Where confusion is put in the form of an inquiry, the danger has not yet become final. It means that the unbreakable crust around this question has not yet matured in the mind of the inquirer. It means that the seed can still take on any form. But if, instead of a question, you are presented with an affirmed and already molded opinion, then all possibility of discussion falls away. We all are glad to receive any questions, but if an unyielding, anticultural opinion confronts us, all possibility of cooperation is ended.

There is a story about two travelers who noticed a deliberately set fire in the vicinity of a house. One of them, in spite of the lateness of the hour, was ready to give an alarm, and even interrupt his journey, but the other one said, "What business is it of ours? And besides, the weather is rather damp and the house may not even catch fire." Everybody would justly condemn the second selfish advice. If someone notices an incendiary fire, he ought not selfishly continue on his journey and not warn someone.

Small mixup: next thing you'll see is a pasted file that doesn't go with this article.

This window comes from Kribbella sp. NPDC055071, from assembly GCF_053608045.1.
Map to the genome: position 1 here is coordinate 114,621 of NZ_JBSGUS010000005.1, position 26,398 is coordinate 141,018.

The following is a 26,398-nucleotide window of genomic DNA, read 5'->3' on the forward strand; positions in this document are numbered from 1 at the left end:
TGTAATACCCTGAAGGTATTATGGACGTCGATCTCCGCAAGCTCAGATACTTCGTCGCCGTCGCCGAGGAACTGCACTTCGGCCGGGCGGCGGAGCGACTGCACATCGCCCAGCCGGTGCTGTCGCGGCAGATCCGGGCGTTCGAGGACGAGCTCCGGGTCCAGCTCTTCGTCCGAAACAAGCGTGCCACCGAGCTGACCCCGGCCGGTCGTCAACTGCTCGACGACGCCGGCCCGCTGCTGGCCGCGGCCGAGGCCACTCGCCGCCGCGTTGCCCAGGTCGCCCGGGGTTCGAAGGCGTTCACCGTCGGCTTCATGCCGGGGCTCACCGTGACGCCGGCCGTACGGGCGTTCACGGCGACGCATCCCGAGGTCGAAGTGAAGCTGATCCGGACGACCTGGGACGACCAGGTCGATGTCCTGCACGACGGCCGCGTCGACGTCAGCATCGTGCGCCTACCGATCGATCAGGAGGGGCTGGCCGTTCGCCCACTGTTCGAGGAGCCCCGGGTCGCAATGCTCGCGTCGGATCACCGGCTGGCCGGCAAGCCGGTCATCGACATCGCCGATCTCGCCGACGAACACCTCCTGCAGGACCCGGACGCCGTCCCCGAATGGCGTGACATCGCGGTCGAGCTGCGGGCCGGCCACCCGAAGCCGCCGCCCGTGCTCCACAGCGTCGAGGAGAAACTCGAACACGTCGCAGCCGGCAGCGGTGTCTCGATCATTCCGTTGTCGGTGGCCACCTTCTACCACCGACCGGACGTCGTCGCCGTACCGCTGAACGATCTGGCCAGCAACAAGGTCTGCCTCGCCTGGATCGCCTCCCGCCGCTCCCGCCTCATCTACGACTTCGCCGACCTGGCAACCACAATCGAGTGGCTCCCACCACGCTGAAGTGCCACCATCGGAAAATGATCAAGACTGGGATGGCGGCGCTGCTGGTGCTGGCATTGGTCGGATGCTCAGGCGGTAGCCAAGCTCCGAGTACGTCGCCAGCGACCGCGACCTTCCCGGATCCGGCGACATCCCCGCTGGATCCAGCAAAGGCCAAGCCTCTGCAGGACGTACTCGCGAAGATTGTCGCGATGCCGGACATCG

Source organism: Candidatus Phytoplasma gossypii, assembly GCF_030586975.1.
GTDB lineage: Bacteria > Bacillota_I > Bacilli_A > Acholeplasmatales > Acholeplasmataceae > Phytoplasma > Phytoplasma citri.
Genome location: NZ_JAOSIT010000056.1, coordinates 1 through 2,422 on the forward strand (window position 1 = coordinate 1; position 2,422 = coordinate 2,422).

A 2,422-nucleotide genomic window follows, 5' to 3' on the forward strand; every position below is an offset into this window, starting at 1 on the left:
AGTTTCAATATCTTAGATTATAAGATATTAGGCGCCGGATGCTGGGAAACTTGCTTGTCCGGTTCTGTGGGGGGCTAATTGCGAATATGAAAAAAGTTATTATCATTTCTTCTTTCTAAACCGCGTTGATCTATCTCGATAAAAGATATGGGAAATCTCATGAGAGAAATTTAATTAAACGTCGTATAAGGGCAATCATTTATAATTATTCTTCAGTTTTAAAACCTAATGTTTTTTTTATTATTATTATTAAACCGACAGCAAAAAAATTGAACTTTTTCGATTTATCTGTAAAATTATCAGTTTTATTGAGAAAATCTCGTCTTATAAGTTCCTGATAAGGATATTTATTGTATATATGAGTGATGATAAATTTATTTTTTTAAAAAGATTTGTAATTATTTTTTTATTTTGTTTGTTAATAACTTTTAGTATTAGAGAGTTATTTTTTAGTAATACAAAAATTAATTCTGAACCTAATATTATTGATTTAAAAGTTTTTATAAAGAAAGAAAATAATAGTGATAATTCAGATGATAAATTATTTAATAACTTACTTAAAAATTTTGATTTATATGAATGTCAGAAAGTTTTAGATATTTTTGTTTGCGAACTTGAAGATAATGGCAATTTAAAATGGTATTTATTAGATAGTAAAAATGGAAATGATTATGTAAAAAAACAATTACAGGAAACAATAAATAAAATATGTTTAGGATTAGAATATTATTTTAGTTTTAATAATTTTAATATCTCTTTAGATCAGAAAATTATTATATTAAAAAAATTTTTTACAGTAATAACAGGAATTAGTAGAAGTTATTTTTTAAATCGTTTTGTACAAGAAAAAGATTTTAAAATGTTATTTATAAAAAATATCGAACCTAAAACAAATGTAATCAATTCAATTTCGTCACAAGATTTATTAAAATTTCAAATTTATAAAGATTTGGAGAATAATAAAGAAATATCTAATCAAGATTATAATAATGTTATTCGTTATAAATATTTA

Yet, if there are observed the symptoms of the darkness of the Middle Ages, still not outlived, it is hard to find a reason not to draw public attention to them. But most likely many excuses will be found. Someone will say, "It was mere prattle," or "It was only a joke." May be Caligula was jesting at the time when he expressed regrets that all the people had not just one head so that it could be chopped off at once. If it was a jest it was in very bad taste and impermissible. Especially now, when people know about the power of thought, about the significance of suggestion, there cannot be permitted such medieval and archaic schemes which leave a terrible mark behind.

All friends of culture, wherever they are, should remain on an incessant watch, so that nothing abusive of culture might be uttered and affirmed in life. Let no one think that jests and malicious gossip are worthy only of being ignored. Darkness must be dispersed without mercy, with the weapons of Light in both the right and left hands. And on the left side is the heart, which will prompt the best solution at all times.

Medieval times existed, but they passed. Not in vain is this period called the dark Middle Ages. Humanity could not remain in it too long; the best minds molded the time for the flowering of the epoch of the Renaissance.

Tzagan Kure

June 20, 1935